Young boy and French bulldog bond over same heart condition

One good turn… Veterinary parents of baby whose life was saved by heart surgery repay the doctor by treating his dog for the SAME condition (and now they’re best of friends)

  • Mattia Ferasin was born with a hole in his heart and needed life-saving surgery
  • A doctor involved later revealed his dog had one of the same heart problems 
  • Mattia’s vet parents volunteered to examine French bulldog Büdu and cured him 
  • Mattia and Büdu are now the best of friends and meet up for playdates

The vet parents of a baby boy whose life was saved by heart surgery have thanked the doctor who performed the procedure by treating his French bulldog for the same condition.

Mattia Ferasin, now four, was born with a hole in his heart and needed a seven-hour operation to save his life.

Dr Caner Salih, one of the cardiac surgeons involved later revealed that his pet bulldog Büdu had the same heart problem – a ventricular septal defect – and Mattia’s parents Luca, 54, and Heidi – who are veterinary cardiologists – immediately volunteered to help when they found out.

The surgery on the dog was a success and, in another twist, Büdu and Mattia have become best friends.      

Mattia Ferasin, left, needed open heart surgery shortly after birth due to a hole in his heart. One of the doctors involved later revealed his French bulldog Büdu, right, had the same problem and Mattia’s vet parents were quick to treat him

Mattia was born with a ventricular septal defect and a narrow aorta which limited the flow of blood to the loer half of his body. He needed a life-saving seven-hour operation at Evelina London Children’s Hospital to correct the problem

One of the surgeons who performed the operation, Dr Caner Salih, left with French bulldog Büdu, later revealed his dog had the same condition and Mattia’s parents Luca, right with his son, and Heidi, both vets, immediately volunteered to treat the animal

Mrs Ferasin, 38, from Four Marks, Hampshire, said: ‘We are forever indebted to the whole team of doctors who helped Mattia.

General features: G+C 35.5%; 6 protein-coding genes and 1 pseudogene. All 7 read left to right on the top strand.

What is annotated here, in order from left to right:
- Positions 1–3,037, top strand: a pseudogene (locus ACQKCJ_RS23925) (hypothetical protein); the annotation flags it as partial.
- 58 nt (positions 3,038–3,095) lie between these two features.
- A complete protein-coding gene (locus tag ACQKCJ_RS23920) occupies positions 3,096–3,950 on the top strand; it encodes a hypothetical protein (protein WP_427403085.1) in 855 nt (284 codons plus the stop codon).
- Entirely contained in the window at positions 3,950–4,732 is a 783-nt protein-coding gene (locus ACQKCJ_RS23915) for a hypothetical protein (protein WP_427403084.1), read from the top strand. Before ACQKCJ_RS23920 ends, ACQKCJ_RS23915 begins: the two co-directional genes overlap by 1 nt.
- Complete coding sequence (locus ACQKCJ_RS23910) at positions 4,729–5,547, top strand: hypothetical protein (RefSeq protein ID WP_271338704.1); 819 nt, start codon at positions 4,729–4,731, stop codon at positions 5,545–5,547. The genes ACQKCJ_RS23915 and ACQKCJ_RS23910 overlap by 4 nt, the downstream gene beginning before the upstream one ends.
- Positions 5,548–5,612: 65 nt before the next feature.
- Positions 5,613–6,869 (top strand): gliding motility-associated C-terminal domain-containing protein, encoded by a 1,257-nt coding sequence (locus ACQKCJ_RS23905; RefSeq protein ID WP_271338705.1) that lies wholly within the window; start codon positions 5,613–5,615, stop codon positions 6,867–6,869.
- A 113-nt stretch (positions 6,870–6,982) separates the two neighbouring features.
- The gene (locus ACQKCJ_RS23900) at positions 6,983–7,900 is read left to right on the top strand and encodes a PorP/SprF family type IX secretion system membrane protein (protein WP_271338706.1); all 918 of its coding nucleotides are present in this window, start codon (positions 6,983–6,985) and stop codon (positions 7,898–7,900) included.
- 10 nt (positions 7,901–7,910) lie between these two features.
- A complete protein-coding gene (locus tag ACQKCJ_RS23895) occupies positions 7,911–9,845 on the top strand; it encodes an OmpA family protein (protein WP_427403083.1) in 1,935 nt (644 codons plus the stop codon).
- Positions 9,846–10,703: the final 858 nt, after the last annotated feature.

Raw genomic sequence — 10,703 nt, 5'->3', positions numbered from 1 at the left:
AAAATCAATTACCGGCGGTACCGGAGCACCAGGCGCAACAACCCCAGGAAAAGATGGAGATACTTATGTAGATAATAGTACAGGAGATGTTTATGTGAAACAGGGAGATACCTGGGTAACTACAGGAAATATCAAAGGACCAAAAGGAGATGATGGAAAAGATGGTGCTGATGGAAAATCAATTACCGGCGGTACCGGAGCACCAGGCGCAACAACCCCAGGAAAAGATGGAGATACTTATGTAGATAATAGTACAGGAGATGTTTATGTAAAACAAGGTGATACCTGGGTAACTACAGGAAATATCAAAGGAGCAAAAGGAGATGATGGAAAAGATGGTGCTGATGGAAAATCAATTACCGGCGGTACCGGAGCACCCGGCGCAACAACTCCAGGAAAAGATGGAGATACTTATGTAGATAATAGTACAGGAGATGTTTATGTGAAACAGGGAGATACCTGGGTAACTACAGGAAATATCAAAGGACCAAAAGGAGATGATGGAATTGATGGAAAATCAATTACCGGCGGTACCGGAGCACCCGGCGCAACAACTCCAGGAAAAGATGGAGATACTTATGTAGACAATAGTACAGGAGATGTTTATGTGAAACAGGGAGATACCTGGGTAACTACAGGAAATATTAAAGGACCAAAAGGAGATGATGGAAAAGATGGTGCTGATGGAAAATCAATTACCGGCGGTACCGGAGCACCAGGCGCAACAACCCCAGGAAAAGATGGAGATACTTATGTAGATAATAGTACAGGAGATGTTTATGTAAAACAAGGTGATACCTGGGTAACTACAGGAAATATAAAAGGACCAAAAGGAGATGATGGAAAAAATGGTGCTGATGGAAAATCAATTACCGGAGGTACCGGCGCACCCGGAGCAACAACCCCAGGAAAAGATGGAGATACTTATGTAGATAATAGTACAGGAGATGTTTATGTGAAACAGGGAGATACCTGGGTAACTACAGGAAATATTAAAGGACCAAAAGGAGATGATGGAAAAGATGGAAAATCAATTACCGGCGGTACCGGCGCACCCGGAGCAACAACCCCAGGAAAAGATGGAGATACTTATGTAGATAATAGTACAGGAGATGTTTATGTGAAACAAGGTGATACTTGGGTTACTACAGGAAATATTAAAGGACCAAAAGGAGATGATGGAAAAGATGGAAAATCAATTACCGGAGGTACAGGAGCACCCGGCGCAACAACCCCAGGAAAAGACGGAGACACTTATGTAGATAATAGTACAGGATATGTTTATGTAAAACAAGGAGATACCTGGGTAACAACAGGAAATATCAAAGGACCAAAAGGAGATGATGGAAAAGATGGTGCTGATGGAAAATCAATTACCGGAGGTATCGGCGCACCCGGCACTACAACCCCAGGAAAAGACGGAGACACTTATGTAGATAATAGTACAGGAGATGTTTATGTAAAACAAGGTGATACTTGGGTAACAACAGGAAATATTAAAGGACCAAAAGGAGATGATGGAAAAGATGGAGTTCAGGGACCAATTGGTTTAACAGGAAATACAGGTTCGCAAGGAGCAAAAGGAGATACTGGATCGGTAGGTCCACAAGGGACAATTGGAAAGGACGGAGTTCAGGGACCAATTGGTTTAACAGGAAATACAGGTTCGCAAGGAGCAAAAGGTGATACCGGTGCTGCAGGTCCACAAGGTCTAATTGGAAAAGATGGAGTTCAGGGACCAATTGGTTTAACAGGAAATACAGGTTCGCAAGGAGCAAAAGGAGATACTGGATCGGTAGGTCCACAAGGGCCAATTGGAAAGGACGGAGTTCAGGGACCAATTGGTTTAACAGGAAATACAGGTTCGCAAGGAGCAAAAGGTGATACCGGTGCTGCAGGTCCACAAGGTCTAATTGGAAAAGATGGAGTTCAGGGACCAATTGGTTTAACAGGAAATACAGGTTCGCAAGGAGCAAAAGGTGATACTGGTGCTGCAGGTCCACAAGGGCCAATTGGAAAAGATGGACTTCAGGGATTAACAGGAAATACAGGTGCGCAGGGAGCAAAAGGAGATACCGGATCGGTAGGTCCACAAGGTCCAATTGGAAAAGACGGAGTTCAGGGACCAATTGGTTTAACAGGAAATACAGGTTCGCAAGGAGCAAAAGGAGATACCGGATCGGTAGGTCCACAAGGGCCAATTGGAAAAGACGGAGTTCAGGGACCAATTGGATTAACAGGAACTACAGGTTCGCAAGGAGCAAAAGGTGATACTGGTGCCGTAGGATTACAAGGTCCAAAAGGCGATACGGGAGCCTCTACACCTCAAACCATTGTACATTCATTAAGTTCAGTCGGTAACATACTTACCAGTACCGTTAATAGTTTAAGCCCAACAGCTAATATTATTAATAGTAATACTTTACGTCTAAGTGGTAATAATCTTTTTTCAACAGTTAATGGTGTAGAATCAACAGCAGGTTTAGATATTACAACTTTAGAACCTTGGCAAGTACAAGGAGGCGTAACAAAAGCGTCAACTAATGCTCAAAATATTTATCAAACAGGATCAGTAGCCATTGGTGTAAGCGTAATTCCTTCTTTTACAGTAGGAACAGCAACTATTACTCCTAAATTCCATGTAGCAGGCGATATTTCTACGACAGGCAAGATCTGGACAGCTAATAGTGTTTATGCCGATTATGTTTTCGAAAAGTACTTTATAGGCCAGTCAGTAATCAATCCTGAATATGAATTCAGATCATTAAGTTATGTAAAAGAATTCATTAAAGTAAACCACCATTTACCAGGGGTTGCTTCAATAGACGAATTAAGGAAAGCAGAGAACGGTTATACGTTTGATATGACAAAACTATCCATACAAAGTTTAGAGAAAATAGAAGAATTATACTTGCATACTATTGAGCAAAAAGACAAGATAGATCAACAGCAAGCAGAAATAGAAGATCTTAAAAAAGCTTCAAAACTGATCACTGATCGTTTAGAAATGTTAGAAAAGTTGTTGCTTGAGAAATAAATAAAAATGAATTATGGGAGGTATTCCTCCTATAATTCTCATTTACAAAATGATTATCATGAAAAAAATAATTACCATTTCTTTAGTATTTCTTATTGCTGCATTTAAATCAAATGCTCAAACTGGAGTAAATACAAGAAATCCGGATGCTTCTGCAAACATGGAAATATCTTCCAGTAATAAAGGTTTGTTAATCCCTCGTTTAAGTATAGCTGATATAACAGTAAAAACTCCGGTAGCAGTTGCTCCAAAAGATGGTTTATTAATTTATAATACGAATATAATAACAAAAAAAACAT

‘Without their skill and knowledge of all the staff we are well aware that we wouldn’t have Mattia with us now.

‘This is our way of giving something back because no words can ever express the gratitude that we feel.’

She added: ‘We have always felt that we owe all the staff so much.

‘We are very aware that without their skill, passion and compassion, Mattia may not be here today.

‘Thanks to the surgery and the ongoing care of the cardiology team, Mattia is a thriving, healthy and happy little boy who just celebrated his fourth birthday.’

Mrs Ferasin, pictured with Mattia in hospital shortly after his birth, said treating Büdu was their way of ‘giving back’ because ‘words cannot express the gratitude we feel’

Mattia and Büdu, pictured together, have now become the best of friends and regularly meet up for playdates

Dr Salih, 58, added: ‘Büdu has now made a full recovery. He’s not the brightest dog in the world but he’s family.’

Mattia was born at St Thomas Hospital in London with a hole in his heart and a narrow aorta that was limiting the blood supply to the lower half of his body.

The conditions – a ventricular septal defect and coarctation of the aorta – were picked up 20 weeks into Heidi’s pregnancy.

What is a hole in the heart and how is it treated?

A ventricular septal defect, frequently known as a hole in the heart, is a common heart defect that’s present at birth. 

The hole (defect) occurs in the wall that separates the heart’s lower chambers and allows blood to pass from the left to the right side of the heart. 

The oxygen-rich blood then gets pumped back to the lungs instead of out to the body, causing the heart to work harder.

Small holes may not cause problems and can go completely unnoticed, but larger defects often require surgery after birth.

The condition is much less common in animals but does occur, and usually presents in the form of a heart murmur.